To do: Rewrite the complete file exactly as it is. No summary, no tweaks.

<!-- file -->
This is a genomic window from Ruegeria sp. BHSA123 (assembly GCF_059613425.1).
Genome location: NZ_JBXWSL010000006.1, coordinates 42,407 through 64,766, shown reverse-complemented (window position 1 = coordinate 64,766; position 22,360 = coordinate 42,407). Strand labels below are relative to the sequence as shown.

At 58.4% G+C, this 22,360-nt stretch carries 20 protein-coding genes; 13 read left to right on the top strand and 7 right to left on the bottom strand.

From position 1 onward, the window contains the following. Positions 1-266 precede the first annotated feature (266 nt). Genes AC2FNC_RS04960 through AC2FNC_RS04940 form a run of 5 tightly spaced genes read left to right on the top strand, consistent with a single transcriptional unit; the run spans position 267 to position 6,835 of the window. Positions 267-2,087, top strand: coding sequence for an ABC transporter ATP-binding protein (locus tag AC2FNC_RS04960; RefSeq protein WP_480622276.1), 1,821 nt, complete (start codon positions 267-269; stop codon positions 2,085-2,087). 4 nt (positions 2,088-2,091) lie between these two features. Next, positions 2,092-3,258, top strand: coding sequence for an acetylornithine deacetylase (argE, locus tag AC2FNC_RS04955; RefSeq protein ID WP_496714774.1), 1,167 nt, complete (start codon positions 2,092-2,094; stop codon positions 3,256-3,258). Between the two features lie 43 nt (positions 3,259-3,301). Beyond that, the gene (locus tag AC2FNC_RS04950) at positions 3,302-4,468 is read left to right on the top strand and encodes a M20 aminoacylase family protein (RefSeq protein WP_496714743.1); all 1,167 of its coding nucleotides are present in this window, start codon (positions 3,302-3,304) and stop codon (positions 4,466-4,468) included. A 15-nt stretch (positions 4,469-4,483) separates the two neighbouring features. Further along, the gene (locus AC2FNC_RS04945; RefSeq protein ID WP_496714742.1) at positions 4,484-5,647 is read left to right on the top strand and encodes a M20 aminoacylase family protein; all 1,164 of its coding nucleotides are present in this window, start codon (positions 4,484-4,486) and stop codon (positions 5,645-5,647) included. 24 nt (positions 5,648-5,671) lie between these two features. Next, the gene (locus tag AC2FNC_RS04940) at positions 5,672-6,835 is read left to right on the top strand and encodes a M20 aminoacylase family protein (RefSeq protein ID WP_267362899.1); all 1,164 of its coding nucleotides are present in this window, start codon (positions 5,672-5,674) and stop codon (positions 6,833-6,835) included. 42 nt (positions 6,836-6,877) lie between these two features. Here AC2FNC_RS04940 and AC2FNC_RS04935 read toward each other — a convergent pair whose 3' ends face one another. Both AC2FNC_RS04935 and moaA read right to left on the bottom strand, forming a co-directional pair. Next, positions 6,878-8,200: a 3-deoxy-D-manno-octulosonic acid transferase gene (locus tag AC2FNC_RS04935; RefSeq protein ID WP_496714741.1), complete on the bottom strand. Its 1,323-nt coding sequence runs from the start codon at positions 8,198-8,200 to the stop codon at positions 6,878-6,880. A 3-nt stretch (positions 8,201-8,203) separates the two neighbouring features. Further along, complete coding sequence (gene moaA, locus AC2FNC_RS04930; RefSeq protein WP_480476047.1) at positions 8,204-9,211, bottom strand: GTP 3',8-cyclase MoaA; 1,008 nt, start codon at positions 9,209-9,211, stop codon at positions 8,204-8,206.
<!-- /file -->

This is a genomic window from Ruegeria sp. BHSA123 (assembly GCF_059613425.1).
Genome location: NZ_JBXWSL010000006.1, coordinates 42,407 through 64,766, shown reverse-complemented (window position 1 = coordinate 64,766; position 22,360 = coordinate 42,407). Strand labels below are relative to the sequence as shown.

At 58.4% G+C, this 22,360-nt stretch carries 20 protein-coding genes; 13 read left to right on the top strand and 7 right to left on the bottom strand.

From position 1 onward, the window contains the following. Positions 1-266 precede the first annotated feature (266 nt). Genes AC2FNC_RS04960 through AC2FNC_RS04940 form a run of 5 tightly spaced genes read left to right on the top strand, consistent with a single transcriptional unit; the run spans position 267 to position 6,835 of the window. Positions 267-2,087, top strand: coding sequence for an ABC transporter ATP-binding protein (locus tag AC2FNC_RS04960; RefSeq protein WP_480622276.1), 1,821 nt, complete (start codon positions 267-269; stop codon positions 2,085-2,087). 4 nt (positions 2,088-2,091) lie between these two features. Next, positions 2,092-3,258, top strand: coding sequence for an acetylornithine deacetylase (argE, locus tag AC2FNC_RS04955; RefSeq protein ID WP_496714774.1), 1,167 nt, complete (start codon positions 2,092-2,094; stop codon positions 3,256-3,258). Between the two features lie 43 nt (positions 3,259-3,301). Beyond that, the gene (locus tag AC2FNC_RS04950) at positions 3,302-4,468 is read left to right on the top strand and encodes a M20 aminoacylase family protein (RefSeq protein WP_496714743.1); all 1,167 of its coding nucleotides are present in this window, start codon (positions 3,302-3,304) and stop codon (positions 4,466-4,468) included. A 15-nt stretch (positions 4,469-4,483) separates the two neighbouring features. Further along, the gene (locus AC2FNC_RS04945; RefSeq protein ID WP_496714742.1) at positions 4,484-5,647 is read left to right on the top strand and encodes a M20 aminoacylase family protein; all 1,164 of its coding nucleotides are present in this window, start codon (positions 4,484-4,486) and stop codon (positions 5,645-5,647) included. 24 nt (positions 5,648-5,671) lie between these two features. Next, the gene (locus tag AC2FNC_RS04940) at positions 5,672-6,835 is read left to right on the top strand and encodes a M20 aminoacylase family protein (RefSeq protein ID WP_267362899.1); all 1,164 of its coding nucleotides are present in this window, start codon (positions 5,672-5,674) and stop codon (positions 6,833-6,835) included. 42 nt (positions 6,836-6,877) lie between these two features. Here AC2FNC_RS04940 and AC2FNC_RS04935 read toward each other — a convergent pair whose 3' ends face one another. Both AC2FNC_RS04935 and moaA read right to left on the bottom strand, forming a co-directional pair. Next, positions 6,878-8,200: a 3-deoxy-D-manno-octulosonic acid transferase gene (locus tag AC2FNC_RS04935; RefSeq protein ID WP_496714741.1), complete on the bottom strand. Its 1,323-nt coding sequence runs from the start codon at positions 8,198-8,200 to the stop codon at positions 6,878-6,880. A 3-nt stretch (positions 8,201-8,203) separates the two neighbouring features. Further along, complete coding sequence (gene moaA, locus AC2FNC_RS04930; RefSeq protein WP_480476047.1) at positions 8,204-9,211, bottom strand: GTP 3',8-cyclase MoaA; 1,008 nt, start codon at positions 9,209-9,211, stop codon at positions 8,204-8,206.